Let’s be honest. It’s easier to sell kids on an idea when it’s already ingrained in pop culture—when somebody else suggests that it is the new big thing. So get out the blender.
FOR IMMEDIATE RELEASE
GREATER LAWRENCE/FAR EASTSIDE – The Greater Lawrence/Far Eastside community – comprised of the City of Lawrence and southern Lawrence Township – has been selected as one of 50 communities across the country to compete in the Healthiest Cities and Counties Challenge for a chance at a $250,000 grand prize.
The Challenge, a partnership between the Aetna Foundation, the American Public Health Association and the National Association of Counties, will award a total of $1.5 million to small and mid-sized cities, counties, and federally-recognized tribes that are able to show measurable change in their communities by implementing health innovations and data-driven solutions during the two-year challenge. Hundreds of entities applied to be a part of the Challenge.
Greater Lawrence/Far Eastside proposed a Healthy Families Healthy Children initiative in partnership with Jump IN for Healthy Kids as its health challenge. The initiative will work to reduce childhood obesity in the greater Lawrence community by creating healthy environments where families can make healthy choices to improve their children’s health.
A mountain of research suggests that healthy nutrition radically improves children’s cognitive function and measurable academic achievement.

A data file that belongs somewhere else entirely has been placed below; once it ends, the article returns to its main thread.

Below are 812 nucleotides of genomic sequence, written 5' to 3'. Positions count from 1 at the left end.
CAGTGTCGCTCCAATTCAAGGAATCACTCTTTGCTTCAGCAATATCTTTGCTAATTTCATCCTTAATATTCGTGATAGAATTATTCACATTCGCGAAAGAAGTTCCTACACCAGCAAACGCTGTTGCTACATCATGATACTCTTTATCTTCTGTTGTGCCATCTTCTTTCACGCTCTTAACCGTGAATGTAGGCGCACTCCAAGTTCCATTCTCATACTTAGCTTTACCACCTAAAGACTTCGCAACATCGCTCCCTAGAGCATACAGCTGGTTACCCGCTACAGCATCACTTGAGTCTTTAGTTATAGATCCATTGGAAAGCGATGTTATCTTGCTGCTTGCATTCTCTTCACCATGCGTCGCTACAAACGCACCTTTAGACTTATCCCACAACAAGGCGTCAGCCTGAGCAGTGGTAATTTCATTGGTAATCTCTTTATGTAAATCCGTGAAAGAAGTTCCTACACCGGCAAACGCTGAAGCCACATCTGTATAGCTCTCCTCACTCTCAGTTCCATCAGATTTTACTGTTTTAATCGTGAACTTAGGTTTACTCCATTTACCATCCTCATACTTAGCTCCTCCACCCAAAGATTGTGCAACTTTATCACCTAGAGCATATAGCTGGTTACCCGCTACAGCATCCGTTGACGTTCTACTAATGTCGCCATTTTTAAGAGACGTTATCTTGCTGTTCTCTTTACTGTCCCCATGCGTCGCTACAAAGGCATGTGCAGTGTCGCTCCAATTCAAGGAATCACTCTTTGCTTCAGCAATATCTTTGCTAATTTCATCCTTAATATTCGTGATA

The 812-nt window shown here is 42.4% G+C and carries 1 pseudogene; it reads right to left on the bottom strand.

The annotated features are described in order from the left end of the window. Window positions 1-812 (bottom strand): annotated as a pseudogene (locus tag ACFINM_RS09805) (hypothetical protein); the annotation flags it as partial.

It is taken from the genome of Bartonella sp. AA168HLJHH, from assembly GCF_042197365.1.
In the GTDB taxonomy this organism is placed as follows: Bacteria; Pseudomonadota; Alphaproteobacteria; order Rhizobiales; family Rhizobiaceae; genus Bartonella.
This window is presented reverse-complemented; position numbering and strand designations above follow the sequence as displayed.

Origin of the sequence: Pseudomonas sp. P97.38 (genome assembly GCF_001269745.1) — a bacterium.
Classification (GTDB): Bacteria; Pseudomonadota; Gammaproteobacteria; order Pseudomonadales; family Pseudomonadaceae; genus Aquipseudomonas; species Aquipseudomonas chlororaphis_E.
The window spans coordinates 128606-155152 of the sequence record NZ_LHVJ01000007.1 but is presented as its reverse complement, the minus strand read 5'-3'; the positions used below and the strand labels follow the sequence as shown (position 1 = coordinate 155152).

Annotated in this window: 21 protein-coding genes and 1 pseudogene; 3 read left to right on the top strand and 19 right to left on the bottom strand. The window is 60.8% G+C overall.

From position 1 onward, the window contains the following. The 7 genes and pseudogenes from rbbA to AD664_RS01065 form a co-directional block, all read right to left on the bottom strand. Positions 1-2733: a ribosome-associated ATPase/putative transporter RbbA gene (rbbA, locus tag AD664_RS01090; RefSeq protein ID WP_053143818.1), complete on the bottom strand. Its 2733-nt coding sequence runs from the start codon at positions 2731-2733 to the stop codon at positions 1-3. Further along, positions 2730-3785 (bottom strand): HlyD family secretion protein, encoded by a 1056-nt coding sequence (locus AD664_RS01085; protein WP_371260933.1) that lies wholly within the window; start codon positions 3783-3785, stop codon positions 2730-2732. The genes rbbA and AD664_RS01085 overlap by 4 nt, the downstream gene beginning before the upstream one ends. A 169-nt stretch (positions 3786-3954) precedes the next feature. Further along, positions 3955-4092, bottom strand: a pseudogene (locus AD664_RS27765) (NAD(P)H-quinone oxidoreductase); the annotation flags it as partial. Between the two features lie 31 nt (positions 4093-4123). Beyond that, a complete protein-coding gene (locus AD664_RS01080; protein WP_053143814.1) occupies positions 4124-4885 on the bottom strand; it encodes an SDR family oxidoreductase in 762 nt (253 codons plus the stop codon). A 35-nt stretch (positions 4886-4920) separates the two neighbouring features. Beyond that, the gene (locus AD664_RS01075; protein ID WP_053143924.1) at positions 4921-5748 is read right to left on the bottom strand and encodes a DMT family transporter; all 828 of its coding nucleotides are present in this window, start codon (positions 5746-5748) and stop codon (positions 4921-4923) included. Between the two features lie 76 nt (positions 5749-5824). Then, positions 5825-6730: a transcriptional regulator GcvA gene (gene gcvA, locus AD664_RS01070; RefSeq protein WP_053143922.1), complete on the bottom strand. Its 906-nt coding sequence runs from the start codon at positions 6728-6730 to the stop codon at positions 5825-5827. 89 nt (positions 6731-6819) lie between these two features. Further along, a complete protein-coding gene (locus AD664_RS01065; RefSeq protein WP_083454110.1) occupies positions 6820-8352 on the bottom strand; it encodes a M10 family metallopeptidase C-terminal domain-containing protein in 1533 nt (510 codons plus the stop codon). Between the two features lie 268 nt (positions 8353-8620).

We know that:
- Specific vitamins and minerals that our body obtains from nutrient-rich foods play a critical role in brain growth, development and learning.
- Staying hydrated is important—a drop of just 1-2% in body fluid can cause difficulty with math problems, slower processing, impaired short-term memory, and trouble focusing on a page of text or computer screen.
- Obese children show less brain activity, especially in the frontal cortex which is associated with attention, short-term memory tasks, planning and motivation.
Forget the doughnuts and the big-as-your-face muffins drowning in sugar sprinkles. A healthy breakfast includes a variety of whole grain, fruit, vegetable, dairy and meat or meat alternative combinations. With a little planning and our tips for a healthier breakfast, you’ll be well on your way to getting the recommended 5 or more servings of fruits and vegetables daily.
September is National Childhood Obesity Awareness Month, providing an opportunity to highlight not only the health challenges facing our children, but also the solutions that we’re promoting through our work at Jump IN for Healthy Kids.
In central Indiana 4 out of 10 children are estimated to be overweight or obese. That’s nearly a quarter million kids struggling with an unhealthy weight that puts them at risk of significant health issues.
Child obesity is linked to:
- Heart disease and heart failure
- High blood pressure
- Early onset of Type 2 diabetes
- Poor academic performance
- Social, emotional, and behavioral problems
If we do not reverse childhood obesity trends, the Centers for Disease Control and Prevention project that this generation of children will be the first to have a shorter life expectancy than their parents.